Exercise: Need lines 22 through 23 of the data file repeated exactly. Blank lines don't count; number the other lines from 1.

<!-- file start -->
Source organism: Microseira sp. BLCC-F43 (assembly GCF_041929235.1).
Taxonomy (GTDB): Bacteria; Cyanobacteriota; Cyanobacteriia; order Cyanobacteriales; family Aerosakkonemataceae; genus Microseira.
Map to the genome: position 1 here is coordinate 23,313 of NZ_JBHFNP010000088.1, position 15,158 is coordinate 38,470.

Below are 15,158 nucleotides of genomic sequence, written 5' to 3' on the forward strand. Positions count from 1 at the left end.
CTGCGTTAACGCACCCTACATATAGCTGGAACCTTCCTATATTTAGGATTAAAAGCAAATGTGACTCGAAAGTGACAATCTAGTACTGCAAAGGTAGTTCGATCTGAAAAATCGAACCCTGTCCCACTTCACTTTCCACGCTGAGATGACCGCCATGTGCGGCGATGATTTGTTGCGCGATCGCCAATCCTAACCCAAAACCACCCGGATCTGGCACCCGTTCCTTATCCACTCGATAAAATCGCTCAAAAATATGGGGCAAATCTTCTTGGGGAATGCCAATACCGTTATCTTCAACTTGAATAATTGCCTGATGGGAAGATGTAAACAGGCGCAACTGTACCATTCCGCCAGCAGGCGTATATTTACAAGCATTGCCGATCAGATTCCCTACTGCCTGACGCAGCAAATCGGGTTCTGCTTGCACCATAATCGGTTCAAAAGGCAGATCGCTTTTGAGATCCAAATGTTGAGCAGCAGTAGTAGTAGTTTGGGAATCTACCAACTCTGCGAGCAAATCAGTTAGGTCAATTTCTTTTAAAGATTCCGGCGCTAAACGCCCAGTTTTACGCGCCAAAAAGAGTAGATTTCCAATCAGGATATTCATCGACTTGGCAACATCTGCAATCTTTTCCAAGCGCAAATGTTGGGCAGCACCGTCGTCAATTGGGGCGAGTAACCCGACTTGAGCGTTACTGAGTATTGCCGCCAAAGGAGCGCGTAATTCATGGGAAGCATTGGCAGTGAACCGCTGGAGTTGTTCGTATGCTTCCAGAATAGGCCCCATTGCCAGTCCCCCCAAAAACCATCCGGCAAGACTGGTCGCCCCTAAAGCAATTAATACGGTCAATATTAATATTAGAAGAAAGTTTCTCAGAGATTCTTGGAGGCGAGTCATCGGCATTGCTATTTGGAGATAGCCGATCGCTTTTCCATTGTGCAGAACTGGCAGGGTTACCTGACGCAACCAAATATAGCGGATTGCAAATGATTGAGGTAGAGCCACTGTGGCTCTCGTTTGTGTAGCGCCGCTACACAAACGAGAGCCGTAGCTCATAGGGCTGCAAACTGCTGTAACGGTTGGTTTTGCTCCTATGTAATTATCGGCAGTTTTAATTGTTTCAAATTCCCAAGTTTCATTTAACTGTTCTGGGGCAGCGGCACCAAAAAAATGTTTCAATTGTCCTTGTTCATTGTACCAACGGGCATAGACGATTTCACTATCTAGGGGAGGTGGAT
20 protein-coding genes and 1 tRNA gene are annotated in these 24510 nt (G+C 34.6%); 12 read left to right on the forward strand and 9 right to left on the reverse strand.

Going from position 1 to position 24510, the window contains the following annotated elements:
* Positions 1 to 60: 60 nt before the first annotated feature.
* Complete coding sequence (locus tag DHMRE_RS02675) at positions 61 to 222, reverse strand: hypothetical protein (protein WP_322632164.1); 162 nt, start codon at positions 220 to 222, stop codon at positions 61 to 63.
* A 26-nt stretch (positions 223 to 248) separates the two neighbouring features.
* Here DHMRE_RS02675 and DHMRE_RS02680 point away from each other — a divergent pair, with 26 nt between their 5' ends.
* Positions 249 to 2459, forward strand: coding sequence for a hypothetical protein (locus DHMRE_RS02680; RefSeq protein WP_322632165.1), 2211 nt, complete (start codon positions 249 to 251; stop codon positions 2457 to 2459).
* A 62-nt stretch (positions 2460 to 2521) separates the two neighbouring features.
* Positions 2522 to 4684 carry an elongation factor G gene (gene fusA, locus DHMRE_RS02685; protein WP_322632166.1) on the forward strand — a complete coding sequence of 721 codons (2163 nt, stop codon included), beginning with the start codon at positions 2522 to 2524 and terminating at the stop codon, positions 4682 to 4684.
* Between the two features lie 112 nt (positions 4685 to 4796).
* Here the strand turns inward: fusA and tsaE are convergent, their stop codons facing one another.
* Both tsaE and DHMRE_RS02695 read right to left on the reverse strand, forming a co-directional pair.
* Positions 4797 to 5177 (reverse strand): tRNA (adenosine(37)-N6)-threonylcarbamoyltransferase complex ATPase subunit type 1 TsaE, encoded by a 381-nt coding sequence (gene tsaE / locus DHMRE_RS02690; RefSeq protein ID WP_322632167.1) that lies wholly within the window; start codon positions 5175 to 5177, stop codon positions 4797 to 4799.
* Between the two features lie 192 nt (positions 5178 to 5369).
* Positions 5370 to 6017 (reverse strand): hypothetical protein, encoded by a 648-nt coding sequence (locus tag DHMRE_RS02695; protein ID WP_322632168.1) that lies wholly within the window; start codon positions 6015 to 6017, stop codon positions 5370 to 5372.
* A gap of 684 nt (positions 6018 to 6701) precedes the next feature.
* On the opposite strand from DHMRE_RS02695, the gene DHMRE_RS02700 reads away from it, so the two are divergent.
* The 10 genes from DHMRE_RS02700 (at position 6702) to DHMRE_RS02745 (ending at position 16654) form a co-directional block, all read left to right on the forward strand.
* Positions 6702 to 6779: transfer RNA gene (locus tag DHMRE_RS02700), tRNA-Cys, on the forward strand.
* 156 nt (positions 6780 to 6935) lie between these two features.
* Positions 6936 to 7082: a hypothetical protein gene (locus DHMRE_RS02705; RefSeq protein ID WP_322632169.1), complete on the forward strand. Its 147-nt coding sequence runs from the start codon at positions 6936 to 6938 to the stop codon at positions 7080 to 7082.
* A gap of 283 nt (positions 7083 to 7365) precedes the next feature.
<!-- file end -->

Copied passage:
* On the opposite strand from DHMRE_RS02695, the gene DHMRE_RS02700 reads away from it, so the two are divergent.
* The 10 genes from DHMRE_RS02700 (at position 6702) to DHMRE_RS02745 (ending at position 16654) form a co-directional block, all read left to right on the forward strand.